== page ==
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How to make your Unix prompts more useful

Thanks Sandra!

A customized prompt can serve as a gentle reminder of what system you’re working on — especially helpful if you often find yourself logged into 3-4 systems at a time, window hopping to get several things done at the same time. or if you log in with different accounts. A customized prompt can help if you like to be reminded where you are sitting in the file system or prefer *not* to be reminded where you are in the file system (a full path can take up quite a bit of screen space when you’re seven levels deep into /home/username/apps/docs/…).

All you need to do to define your PS1 variable and save it in your .bashrc or .bash_profile file. As it turns out, however, you have a lot of flexibility on what you put into that prompt.

[…] Set your prompt to the current time. […]

$ PS1="\A> "
PS1="\t> "

NOTE: The > at the end of these prompts and the blank that follows are optional, but my preference. I like these characters separating my prompts from my commands.

Have trouble remembering what system you’re logged into?

$ PS1='\h> '

[…] If you can’t remember where you are, the w setting will show your path relative to your home directory. The ~, of course, is your home itself.

PS1='\w '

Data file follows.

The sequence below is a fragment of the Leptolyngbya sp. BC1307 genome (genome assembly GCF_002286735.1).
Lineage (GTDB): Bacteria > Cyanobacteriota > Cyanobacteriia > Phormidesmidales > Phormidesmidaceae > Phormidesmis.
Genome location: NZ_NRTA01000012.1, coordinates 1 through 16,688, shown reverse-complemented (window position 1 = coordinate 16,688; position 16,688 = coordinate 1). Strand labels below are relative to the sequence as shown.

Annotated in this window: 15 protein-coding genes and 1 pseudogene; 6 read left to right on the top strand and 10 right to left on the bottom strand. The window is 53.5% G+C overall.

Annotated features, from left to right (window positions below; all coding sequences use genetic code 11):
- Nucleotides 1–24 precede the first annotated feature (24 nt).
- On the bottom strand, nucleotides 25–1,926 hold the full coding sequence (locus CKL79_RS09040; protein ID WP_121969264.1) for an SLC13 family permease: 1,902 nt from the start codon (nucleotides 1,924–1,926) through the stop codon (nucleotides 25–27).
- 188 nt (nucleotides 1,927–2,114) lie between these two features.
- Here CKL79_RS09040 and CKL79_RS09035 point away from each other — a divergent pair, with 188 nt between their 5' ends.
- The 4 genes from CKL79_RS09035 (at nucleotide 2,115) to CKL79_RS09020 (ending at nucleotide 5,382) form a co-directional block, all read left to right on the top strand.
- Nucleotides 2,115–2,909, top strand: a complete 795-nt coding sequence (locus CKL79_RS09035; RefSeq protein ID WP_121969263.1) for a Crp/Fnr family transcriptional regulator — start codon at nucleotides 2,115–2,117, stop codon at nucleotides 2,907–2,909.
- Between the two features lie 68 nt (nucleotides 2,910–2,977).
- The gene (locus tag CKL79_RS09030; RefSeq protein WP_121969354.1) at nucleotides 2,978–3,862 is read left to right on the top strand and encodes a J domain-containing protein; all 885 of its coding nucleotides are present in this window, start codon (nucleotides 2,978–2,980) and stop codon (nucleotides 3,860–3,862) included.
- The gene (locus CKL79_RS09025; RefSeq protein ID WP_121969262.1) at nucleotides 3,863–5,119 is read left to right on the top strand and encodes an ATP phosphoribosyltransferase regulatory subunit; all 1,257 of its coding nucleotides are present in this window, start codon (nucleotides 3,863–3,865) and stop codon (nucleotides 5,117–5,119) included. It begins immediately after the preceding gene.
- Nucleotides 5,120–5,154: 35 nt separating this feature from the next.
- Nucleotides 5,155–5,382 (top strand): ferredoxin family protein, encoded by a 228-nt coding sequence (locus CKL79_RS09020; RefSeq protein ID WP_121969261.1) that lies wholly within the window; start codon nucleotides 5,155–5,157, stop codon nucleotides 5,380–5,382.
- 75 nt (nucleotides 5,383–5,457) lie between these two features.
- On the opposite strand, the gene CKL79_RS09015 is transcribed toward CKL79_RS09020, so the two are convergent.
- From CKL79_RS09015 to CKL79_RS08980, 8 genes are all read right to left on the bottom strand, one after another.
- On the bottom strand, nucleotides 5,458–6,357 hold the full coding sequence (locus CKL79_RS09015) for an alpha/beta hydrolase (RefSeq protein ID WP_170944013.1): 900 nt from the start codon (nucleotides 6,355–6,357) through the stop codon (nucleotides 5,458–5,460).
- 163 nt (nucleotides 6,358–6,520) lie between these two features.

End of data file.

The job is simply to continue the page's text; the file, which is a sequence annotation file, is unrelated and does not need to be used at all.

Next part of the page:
When you need some cheering up:

$ PS1=':-) '

When you have amnesia or just want to be reminded what account you’re logged into:

PS1="\u> "

You can expand this to show both the username and system name like this:

PS1=”\u@\h ”

$ PS1="\u@\h> "

Any of the following can be use din your prompt, though I suspect that few of us will hear the bell even if we use that character string in our prompts.

\a     an ASCII bell character (07)
\d     the date  in  "Weekday  Month  Date"  format (e.g.,
       "Tue May 26")
\e     an ASCII escape character (033)
\h     the hostname up to the first `.'
\H     the hostname
\j     the  number of jobs currently managed by the shell
\l     the basename of the shell's terminal  device name
\n     newline
\r     carriage return
\s     the  name  of  the shell, the basename of $0 (the
       portion following the final slash)
\t     the current time in 24-hour HH:MM:SS format
\T     the current time in 12-hour HH:MM:SS format
\@     the current time in 12-hour am/pm format
\u     the username of the current user
\v     the version of bash (e.g., 2.00)
\V     the release of bash,  version  +  patch level (e.g.,
\w     the current working directory
\W     the  basename  of the current working directory
\!     the history number of this command
\#     the command number of this command
\$     if the effective UID is 0, a #, otherwise a $
\nnn   the  character  corresponding  to  the octal number nnn
\\     a backslash
\[     begin a sequence of non-printing characters, which could
       be used to embed a terminal control
       sequence into the prompt
\]     end a sequence of non-printing characters